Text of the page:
That's one reason. There are a few. Another reason is that it allows the player to take a full stroke without concern of losing the cue ball. Cue ball speed is a priority, but let's not forget pocketing the ball. Top spin shots can be tricky. Stroke speed becomes an absolute priority. If there's any anxiety at all with it being game winning ball, it can easily manifest into a poke stroke with the player trying to control the speed unconsciously by holding back his stroke, as opposed to a kill shot where the player has a lot more leeway to take a full stroke.

Through teaching, I've run into many players with a poke stroke. The thing they all seem to have in common is that they shoot a lot of top spin shots. Poke strokes often result in missed shots and loss of cb control. Even the best players at times can run the risk of holding back their stroke to control a top spin shot. For definition purposes: By poke stroke, I mean a poorly timed stroke where the player jabs at the cue ball with very little or no follow through.
 
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The_JV

Local_Pro
With the OB near/on the rail I frequently play shots with some slow outside when I want the CB to travel only minimally after contact. The masse curve (not what I'd call rolloff) right before contact just has to be anticipated and adjusted for.
Definitely..., I do as well, and anticipating that takes good practice and familiarity with the equipment /conditions.
 

The_JV

Local_Pro
All of the hits shown on the diagram are common ways to control the carom angle on cut shots too.
IMHO, and I'll assume you'll take this as you have most of my opinions...lol. Performing that "drag follow" shot, is common way to hit a shot badly. If it is indeed as common as you say, it stands to reason as to why the vast majority of players struggle.
 

Patrick Johnson

Fish of the Day
Silver Member
IMHO, and I'll assume you'll take this as you have most of my opinions...lol. Performing that "drag follow" shot, is common way to hit a shot badly. If it is indeed as common as you say, it stands to reason as to why the vast majority of players struggle.
I agree (surprise!). All of those shots can be duplicated by hitting a little harder and higher than shown in the diagram - the CB slides rather than backspins, but "turns over" to forward roll at the appropriate time. Still a technique that requires lots of practice to master, but the stroke speed is more familiar to most players. The CB will, of course, travel farther after contact on a cut shot.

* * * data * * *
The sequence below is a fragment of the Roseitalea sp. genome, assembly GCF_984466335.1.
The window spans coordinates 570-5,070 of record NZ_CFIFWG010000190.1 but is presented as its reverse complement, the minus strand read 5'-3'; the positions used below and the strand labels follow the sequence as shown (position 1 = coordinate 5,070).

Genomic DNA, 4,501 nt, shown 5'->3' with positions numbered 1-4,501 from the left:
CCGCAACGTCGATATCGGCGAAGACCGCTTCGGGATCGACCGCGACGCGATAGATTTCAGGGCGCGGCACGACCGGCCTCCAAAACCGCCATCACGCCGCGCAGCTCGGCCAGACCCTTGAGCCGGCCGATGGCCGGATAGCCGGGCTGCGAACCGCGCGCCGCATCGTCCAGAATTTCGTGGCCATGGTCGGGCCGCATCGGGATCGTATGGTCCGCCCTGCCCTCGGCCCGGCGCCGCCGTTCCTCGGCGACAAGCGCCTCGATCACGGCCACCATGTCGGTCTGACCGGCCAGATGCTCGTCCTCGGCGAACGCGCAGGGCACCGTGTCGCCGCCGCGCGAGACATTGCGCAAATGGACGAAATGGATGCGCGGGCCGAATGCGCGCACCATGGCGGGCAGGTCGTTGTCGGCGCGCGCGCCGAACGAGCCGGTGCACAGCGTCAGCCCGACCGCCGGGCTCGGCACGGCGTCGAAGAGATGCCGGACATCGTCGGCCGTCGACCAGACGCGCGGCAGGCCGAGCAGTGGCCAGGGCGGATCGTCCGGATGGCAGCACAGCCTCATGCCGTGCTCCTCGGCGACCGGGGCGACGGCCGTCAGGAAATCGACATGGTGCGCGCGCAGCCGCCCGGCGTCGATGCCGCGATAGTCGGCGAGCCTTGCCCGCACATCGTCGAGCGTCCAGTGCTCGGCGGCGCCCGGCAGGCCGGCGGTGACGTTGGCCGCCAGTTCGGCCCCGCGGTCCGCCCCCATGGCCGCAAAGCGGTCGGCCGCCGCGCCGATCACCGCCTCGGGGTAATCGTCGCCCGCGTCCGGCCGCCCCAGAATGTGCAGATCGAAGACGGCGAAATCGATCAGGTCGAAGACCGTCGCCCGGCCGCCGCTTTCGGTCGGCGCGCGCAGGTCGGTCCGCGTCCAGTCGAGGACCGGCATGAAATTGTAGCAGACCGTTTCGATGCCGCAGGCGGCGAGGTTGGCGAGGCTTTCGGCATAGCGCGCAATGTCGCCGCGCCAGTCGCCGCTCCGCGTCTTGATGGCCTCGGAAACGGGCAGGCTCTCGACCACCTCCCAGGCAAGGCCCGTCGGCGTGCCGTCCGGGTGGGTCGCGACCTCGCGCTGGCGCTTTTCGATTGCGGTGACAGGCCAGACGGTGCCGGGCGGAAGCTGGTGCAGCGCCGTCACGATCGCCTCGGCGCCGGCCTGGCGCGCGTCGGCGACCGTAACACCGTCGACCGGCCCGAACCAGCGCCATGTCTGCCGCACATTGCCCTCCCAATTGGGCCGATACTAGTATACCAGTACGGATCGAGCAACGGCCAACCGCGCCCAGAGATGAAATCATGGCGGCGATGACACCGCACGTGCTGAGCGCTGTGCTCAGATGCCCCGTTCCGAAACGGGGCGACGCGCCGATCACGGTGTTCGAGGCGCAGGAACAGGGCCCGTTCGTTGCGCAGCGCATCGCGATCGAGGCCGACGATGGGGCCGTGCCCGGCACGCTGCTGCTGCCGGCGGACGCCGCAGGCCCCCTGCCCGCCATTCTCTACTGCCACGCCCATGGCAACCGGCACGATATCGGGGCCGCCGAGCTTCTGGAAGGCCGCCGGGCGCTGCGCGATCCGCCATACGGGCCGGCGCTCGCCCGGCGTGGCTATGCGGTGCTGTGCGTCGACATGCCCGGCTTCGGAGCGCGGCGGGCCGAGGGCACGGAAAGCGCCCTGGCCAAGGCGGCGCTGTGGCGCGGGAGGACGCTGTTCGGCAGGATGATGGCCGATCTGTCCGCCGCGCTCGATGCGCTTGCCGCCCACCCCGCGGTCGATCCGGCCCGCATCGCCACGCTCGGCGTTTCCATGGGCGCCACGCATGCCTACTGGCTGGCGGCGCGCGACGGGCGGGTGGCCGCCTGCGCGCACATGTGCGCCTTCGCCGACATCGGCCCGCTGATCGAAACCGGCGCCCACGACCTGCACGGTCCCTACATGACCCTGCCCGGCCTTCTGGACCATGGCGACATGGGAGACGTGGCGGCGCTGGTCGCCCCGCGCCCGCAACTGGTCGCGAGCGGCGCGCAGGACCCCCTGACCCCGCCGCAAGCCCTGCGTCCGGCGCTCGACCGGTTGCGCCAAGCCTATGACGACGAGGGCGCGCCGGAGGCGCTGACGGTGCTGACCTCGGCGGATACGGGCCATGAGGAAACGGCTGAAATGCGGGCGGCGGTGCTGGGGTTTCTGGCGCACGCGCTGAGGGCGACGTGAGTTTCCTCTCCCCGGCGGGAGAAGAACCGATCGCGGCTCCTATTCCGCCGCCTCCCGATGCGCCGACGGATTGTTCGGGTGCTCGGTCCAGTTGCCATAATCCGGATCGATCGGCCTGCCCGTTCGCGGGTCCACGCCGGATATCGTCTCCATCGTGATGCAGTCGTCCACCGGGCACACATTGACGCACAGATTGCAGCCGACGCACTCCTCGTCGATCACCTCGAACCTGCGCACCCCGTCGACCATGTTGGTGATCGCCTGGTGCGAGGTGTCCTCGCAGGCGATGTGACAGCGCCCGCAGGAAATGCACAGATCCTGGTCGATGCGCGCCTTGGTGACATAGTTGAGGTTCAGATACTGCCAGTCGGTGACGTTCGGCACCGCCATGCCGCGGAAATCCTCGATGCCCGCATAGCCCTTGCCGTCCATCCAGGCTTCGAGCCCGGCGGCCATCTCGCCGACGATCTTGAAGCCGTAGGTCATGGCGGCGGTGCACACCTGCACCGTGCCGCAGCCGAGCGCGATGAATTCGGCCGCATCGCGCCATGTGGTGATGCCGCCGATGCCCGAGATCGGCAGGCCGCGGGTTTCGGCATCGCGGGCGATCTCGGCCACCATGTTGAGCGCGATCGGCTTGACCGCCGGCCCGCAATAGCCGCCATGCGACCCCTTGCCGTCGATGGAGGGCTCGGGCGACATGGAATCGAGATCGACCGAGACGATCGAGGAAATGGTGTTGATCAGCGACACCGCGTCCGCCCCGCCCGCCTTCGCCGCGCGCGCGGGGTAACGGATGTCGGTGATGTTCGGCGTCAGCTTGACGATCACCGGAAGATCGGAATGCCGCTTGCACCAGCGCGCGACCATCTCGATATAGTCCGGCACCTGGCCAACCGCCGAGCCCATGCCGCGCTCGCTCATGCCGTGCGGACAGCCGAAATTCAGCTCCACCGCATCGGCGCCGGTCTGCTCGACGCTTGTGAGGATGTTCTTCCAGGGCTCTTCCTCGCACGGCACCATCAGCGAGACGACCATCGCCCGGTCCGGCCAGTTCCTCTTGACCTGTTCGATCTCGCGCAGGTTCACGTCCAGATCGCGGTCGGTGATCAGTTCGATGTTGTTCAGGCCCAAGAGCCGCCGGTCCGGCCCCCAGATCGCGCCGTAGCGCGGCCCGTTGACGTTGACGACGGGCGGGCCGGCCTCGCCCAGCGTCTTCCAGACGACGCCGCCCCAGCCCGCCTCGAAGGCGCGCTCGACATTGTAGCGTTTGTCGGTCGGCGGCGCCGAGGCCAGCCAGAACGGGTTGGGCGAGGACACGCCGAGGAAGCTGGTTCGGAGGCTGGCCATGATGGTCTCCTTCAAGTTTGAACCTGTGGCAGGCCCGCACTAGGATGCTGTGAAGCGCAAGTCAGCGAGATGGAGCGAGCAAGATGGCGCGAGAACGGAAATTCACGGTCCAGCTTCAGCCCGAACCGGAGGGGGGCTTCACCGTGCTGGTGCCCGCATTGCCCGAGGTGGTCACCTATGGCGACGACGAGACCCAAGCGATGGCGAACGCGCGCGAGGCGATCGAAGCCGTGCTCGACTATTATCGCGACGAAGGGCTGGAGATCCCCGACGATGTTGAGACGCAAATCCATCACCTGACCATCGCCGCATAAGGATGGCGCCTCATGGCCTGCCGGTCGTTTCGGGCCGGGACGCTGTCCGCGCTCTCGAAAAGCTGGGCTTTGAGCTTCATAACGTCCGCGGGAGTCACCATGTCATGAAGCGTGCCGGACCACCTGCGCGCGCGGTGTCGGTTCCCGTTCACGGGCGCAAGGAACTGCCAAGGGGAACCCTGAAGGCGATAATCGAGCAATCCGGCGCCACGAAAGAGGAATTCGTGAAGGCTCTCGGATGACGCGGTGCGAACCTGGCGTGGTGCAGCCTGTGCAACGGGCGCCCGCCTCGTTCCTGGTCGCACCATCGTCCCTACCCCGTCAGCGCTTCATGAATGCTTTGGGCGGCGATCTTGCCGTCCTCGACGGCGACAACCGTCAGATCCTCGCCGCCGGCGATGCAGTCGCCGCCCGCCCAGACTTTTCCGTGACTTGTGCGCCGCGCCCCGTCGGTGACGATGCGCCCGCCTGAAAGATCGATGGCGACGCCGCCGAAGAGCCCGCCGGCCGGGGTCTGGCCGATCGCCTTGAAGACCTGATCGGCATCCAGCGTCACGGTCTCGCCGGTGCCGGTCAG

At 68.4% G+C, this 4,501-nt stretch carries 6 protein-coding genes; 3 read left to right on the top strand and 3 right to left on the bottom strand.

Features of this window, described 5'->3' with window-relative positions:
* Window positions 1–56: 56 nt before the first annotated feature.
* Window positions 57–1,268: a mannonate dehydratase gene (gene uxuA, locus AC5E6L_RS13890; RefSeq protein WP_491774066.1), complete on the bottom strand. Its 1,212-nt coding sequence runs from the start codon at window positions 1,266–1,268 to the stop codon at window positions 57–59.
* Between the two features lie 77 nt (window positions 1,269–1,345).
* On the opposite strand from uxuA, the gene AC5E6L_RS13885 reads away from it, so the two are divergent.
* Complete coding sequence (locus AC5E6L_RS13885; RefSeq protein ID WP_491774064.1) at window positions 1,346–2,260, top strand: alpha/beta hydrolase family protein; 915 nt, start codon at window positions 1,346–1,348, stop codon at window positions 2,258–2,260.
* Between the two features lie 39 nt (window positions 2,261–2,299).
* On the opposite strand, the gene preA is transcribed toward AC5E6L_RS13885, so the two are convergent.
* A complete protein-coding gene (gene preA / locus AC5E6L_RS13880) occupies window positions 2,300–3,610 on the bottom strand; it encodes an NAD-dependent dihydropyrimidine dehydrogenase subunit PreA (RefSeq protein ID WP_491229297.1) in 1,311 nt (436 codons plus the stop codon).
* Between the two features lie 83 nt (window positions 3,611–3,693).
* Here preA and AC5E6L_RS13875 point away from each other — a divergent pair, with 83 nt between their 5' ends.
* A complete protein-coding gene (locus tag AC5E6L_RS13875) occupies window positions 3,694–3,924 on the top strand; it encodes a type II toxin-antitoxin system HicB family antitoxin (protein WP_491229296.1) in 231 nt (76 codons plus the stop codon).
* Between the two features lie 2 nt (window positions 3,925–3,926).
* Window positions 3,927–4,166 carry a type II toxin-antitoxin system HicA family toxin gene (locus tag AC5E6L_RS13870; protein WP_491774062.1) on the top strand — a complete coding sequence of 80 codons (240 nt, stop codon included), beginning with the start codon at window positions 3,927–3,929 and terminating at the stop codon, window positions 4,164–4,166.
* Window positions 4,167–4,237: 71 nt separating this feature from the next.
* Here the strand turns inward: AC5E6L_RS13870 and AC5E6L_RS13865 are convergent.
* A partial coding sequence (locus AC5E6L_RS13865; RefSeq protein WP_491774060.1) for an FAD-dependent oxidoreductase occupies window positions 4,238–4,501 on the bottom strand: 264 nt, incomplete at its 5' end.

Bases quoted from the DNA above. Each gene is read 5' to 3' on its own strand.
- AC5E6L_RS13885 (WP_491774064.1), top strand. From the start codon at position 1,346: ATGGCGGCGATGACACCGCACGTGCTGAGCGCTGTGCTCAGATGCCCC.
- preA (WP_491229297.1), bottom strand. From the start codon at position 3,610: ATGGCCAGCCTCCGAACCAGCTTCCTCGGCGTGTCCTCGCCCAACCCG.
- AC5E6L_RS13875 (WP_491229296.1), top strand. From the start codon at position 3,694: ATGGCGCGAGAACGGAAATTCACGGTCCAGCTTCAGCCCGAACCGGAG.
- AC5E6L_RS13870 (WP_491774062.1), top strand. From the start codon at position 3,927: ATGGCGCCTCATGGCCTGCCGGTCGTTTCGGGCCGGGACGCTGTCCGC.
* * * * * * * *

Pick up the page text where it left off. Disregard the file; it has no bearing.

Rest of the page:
pj
chgo
 

Dan White

AzB Silver Member
Silver Member
Fran or someone mentioned earlier about masse and/or swerve. I just wanted to throw out this drawing I did awhile back. It shows that the downward pointing blue arrow is what causes swerve, which is a rotation in the direction of the curved blue arrow. This illustrates that left or right english alone only causes rotation around the vertical axis and does not cause swerve. Hitting with english and a perfectly level cue will not give you swerve (or not enough to mention). Many people don't realize that by simply angling the cue downward a little you are introducing that downward pointing arrow and causing the ball to travel along the blue line.
Cue Ball.jpg
 

FranCrimi

AzB Silver Member
Silver Member
Fran or someone mentioned earlier about masse and/or swerve. I just wanted to throw out this drawing I did awhile back. It shows that the downward pointing blue arrow is what causes swerve, which is a rotation in the direction of the curved blue arrow. This illustrates that left or right english alone only causes rotation around the vertical axis and does not cause swerve. Hitting with english and a perfectly level cue will not give you swerve (or not enough to mention). Many people don't realize that by simply angling the cue downward a little you are introducing that downward pointing arrow and causing the ball to travel along the blue line.
View attachment 581582
Yes, thanks. Where I think I went wrong back then was that I assumed that once side spin interacted with normal roll, the result would be a swerve. Bob pointed out that I was wrong about that.
 

Bob Jewett

AZB Osmium Member
Gold Member
Silver Member
... Hitting with english and a perfectly level cue will not give you swerve (or not enough to mention). Many people don't realize that by simply angling the cue downward a little you are introducing that downward pointing arrow and causing the ball to travel along the blue line.
And many people don't realize that it is usually not possible to play with a perfectly level cue when applying side spin.

To have the cue level, the center of the bumper has to be the same height above the surface of the table as the center of the tip is above the surface of the table. To find the angle of elevation, just take the difference in inches of those two heights above the surface of the table and that is the elevation in degrees.

That is shown here:

CropperCapture[242].jpg
 
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One Pocket John

AzB Silver Member
Silver Member
I think that something may be being over looked here.
Thru the whole rack your telling your mind to make the OB and put the Q ball there.
You did this 8 times and now your down to the last ball and you give your mind one instruction.........make the last ball. The thing of this is your mind is waiting for the last part of the instruction..........where do you want the Q ball?
I would play the last ball with low left and pretend that I'm getting shape on another ball on the rail below the pocketed ball. :)

John